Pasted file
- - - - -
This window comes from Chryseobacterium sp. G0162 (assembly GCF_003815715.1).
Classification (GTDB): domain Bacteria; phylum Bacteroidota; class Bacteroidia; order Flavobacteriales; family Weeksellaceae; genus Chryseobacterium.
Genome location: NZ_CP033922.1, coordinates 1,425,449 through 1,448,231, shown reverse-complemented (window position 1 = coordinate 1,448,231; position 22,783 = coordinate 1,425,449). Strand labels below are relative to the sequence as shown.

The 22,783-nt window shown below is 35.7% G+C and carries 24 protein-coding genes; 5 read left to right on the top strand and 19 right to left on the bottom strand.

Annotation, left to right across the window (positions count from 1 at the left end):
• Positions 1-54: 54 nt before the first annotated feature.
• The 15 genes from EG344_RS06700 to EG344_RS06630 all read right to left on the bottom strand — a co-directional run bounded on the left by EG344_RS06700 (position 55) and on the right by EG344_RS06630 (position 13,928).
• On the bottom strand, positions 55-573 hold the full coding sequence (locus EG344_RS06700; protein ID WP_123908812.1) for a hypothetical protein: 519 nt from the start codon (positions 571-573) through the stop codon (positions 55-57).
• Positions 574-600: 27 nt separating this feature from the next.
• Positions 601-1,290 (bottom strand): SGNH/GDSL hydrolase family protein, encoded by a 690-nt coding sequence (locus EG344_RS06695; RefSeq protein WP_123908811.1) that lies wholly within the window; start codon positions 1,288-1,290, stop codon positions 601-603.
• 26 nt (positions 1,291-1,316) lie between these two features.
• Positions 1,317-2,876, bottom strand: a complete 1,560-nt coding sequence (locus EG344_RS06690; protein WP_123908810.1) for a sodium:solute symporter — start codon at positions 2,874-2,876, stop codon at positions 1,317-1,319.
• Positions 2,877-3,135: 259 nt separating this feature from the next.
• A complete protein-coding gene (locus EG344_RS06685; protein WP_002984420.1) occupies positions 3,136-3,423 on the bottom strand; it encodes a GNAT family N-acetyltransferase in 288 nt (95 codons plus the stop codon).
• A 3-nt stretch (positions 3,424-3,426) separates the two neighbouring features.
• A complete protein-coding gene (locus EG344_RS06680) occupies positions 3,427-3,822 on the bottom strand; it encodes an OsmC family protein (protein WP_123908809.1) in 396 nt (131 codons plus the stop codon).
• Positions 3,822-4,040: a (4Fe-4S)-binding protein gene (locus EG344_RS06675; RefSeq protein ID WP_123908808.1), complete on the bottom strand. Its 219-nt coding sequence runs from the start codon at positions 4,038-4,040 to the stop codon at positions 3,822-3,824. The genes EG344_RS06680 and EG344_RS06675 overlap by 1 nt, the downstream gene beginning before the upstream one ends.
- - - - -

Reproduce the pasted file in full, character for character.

This window comes from Chryseobacterium sp. G0162 (assembly GCF_003815715.1).
Classification (GTDB): domain Bacteria; phylum Bacteroidota; class Bacteroidia; order Flavobacteriales; family Weeksellaceae; genus Chryseobacterium.
Genome location: NZ_CP033922.1, coordinates 1,425,449 through 1,448,231, shown reverse-complemented (window position 1 = coordinate 1,448,231; position 22,783 = coordinate 1,425,449). Strand labels below are relative to the sequence as shown.

The 22,783-nt window shown below is 35.7% G+C and carries 24 protein-coding genes; 5 read left to right on the top strand and 19 right to left on the bottom strand.

Annotation, left to right across the window (positions count from 1 at the left end):
• Positions 1-54: 54 nt before the first annotated feature.
• The 15 genes from EG344_RS06700 to EG344_RS06630 all read right to left on the bottom strand — a co-directional run bounded on the left by EG344_RS06700 (position 55) and on the right by EG344_RS06630 (position 13,928).
• On the bottom strand, positions 55-573 hold the full coding sequence (locus EG344_RS06700; protein ID WP_123908812.1) for a hypothetical protein: 519 nt from the start codon (positions 571-573) through the stop codon (positions 55-57).
• Positions 574-600: 27 nt separating this feature from the next.
• Positions 601-1,290 (bottom strand): SGNH/GDSL hydrolase family protein, encoded by a 690-nt coding sequence (locus EG344_RS06695; RefSeq protein WP_123908811.1) that lies wholly within the window; start codon positions 1,288-1,290, stop codon positions 601-603.
• 26 nt (positions 1,291-1,316) lie between these two features.
• Positions 1,317-2,876, bottom strand: a complete 1,560-nt coding sequence (locus EG344_RS06690; protein WP_123908810.1) for a sodium:solute symporter — start codon at positions 2,874-2,876, stop codon at positions 1,317-1,319.
• Positions 2,877-3,135: 259 nt separating this feature from the next.
• A complete protein-coding gene (locus EG344_RS06685; protein WP_002984420.1) occupies positions 3,136-3,423 on the bottom strand; it encodes a GNAT family N-acetyltransferase in 288 nt (95 codons plus the stop codon).
• A 3-nt stretch (positions 3,424-3,426) separates the two neighbouring features.
• A complete protein-coding gene (locus EG344_RS06680) occupies positions 3,427-3,822 on the bottom strand; it encodes an OsmC family protein (protein WP_123908809.1) in 396 nt (131 codons plus the stop codon).
• Positions 3,822-4,040: a (4Fe-4S)-binding protein gene (locus EG344_RS06675; RefSeq protein ID WP_123908808.1), complete on the bottom strand. Its 219-nt coding sequence runs from the start codon at positions 4,038-4,040 to the stop codon at positions 3,822-3,824. The genes EG344_RS06680 and EG344_RS06675 overlap by 1 nt, the downstream gene beginning before the upstream one ends.